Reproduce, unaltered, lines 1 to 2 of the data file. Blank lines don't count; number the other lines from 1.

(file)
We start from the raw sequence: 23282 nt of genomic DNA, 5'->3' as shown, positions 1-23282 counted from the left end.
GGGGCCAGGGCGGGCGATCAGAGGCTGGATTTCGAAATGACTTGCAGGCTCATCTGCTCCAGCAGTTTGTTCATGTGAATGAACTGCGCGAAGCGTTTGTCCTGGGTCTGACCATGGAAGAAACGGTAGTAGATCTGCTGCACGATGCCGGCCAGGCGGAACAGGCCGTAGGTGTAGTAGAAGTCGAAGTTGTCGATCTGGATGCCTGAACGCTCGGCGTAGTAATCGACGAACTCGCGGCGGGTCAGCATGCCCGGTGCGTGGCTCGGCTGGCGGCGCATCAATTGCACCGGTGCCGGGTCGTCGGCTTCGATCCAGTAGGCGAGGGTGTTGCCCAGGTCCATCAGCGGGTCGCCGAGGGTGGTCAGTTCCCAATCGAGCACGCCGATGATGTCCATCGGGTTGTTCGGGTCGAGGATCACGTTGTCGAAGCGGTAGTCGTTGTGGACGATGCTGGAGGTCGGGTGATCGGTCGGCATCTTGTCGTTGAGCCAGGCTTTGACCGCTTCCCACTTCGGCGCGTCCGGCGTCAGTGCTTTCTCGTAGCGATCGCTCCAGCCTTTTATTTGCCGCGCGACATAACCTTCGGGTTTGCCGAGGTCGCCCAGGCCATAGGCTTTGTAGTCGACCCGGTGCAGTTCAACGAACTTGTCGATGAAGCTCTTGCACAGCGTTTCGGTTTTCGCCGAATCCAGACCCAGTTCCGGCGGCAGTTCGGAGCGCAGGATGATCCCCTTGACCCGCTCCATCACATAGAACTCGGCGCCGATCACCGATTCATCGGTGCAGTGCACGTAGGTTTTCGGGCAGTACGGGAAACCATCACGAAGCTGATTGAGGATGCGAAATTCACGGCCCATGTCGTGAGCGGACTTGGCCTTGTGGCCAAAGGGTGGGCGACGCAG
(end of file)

We start from the raw sequence: 23282 nt of genomic DNA, 5'->3' as shown, positions 1-23282 counted from the left end.
GGGGCCAGGGCGGGCGATCAGAGGCTGGATTTCGAAATGACTTGCAGGCTCATCTGCTCCAGCAGTTTGTTCATGTGAATGAACTGCGCGAAGCGTTTGTCCTGGGTCTGACCATGGAAGAAACGGTAGTAGATCTGCTGCACGATGCCGGCCAGGCGGAACAGGCCGTAGGTGTAGTAGAAGTCGAAGTTGTCGATCTGGATGCCTGAACGCTCGGCGTAGTAATCGACGAACTCGCGGCGGGTCAGCATGCCCGGTGCGTGGCTCGGCTGGCGGCGCATCAATTGCACCGGTGCCGGGTCGTCGGCTTCGATCCAGTAGGCGAGGGTGTTGCCCAGGTCCATCAGCGGGTCGCCGAGGGTGGTCAGTTCCCAATCGAGCACGCCGATGATGTCCATCGGGTTGTTCGGGTCGAGGATCACGTTGTCGAAGCGGTAGTCGTTGTGGACGATGCTGGAGGTCGGGTGATCGGTCGGCATCTTGTCGTTGAGCCAGGCTTTGACCGCTTCCCACTTCGGCGCGTCCGGCGTCAGTGCTTTCTCGTAGCGATCGCTCCAGCCTTTTATTTGCCGCGCGACATAACCTTCGGGTTTGCCGAGGTCGCCCAGGCCATAGGCTTTGTAGTCGACCCGGTGCAGTTCAACGAACTTGTCGATGAAGCTCTTGCACAGCGTTTCGGTTTTCGCCGAATCCAGACCCAGTTCCGGCGGCAGTTCGGAGCGCAGGATGATCCCCTTGACCCGCTCCATCACATAGAACTCGGCGCCGATCACCGATTCATCGGTGCAGTGCACGTAGGTTTTCGGGCAGTACGGGAAACCATCACGAAGCTGATTGAGGATGCGAAATTCACGGCCCATGTCGTGAGCGGACTTGGCCTTGTGGCCAAAGGGTGGGCGACGCAG